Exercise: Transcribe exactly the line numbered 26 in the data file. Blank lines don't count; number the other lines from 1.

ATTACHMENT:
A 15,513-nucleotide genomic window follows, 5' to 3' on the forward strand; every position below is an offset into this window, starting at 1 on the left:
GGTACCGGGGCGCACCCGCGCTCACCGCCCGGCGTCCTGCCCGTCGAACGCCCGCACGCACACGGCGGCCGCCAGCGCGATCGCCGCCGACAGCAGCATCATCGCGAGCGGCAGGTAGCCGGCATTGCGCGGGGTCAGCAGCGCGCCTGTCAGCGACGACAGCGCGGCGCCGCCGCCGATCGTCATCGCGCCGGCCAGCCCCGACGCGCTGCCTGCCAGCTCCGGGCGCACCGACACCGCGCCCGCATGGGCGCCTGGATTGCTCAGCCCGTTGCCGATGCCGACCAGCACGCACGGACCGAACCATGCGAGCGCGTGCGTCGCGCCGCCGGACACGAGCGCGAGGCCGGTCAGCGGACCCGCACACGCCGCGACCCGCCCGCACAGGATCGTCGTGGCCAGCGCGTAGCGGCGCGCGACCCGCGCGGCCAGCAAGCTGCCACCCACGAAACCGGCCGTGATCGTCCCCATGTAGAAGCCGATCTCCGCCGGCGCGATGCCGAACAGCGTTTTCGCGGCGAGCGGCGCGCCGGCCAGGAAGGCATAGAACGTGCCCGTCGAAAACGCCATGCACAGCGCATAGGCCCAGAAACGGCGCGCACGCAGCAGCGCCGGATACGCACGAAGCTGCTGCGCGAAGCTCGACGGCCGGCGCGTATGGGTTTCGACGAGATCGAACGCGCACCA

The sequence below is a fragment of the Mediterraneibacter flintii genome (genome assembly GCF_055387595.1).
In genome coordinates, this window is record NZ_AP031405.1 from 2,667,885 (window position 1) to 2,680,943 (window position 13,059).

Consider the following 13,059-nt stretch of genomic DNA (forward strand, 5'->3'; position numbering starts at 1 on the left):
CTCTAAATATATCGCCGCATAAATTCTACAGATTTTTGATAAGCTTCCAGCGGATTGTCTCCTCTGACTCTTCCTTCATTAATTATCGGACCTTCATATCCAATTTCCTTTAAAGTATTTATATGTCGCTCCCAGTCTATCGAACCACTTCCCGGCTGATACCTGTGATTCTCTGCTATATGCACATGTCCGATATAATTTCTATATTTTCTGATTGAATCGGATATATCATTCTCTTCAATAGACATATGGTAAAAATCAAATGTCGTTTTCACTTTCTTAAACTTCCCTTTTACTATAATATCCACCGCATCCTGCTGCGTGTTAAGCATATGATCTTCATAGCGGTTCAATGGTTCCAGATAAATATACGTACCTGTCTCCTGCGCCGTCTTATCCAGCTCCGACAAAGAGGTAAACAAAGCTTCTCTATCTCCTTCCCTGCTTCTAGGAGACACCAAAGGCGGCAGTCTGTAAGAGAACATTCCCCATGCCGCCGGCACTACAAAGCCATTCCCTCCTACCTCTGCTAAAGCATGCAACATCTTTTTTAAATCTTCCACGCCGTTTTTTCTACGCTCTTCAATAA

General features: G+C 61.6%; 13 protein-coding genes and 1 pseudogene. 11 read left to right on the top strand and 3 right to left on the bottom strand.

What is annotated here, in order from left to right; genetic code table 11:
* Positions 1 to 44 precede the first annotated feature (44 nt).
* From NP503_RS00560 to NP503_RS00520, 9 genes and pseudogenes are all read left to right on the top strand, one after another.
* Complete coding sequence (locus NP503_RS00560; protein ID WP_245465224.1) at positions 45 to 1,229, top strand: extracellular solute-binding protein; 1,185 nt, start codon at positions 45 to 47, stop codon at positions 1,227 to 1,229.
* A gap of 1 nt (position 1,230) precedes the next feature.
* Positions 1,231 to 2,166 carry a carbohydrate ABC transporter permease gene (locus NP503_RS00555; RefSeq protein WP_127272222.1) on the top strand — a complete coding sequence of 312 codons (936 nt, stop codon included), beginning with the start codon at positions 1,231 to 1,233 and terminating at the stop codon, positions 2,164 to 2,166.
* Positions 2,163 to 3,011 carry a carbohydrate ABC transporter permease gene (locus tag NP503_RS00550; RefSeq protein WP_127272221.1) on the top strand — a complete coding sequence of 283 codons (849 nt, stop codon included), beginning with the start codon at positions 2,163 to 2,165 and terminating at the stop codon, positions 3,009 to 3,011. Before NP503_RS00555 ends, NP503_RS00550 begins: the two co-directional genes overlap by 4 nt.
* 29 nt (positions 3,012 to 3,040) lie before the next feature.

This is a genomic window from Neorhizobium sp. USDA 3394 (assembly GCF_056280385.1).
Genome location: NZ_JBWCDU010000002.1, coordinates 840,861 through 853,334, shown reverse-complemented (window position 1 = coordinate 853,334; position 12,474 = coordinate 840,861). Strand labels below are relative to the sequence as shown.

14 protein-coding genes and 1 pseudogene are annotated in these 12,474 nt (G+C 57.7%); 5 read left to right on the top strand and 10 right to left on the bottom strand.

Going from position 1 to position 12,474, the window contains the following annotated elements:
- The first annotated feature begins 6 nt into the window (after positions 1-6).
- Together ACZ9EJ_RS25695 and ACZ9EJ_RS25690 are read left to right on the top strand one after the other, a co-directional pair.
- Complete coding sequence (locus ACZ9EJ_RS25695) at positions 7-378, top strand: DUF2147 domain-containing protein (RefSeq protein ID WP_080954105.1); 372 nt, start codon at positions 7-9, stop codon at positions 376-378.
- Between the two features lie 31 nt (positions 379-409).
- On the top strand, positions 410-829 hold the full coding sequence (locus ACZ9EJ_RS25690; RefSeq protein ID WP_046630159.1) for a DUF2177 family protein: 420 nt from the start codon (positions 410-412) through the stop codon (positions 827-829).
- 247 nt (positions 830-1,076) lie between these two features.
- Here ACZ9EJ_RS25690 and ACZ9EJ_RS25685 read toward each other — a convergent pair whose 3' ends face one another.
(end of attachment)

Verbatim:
- Here ACZ9EJ_RS25690 and ACZ9EJ_RS25685 read toward each other — a convergent pair whose 3' ends face one another.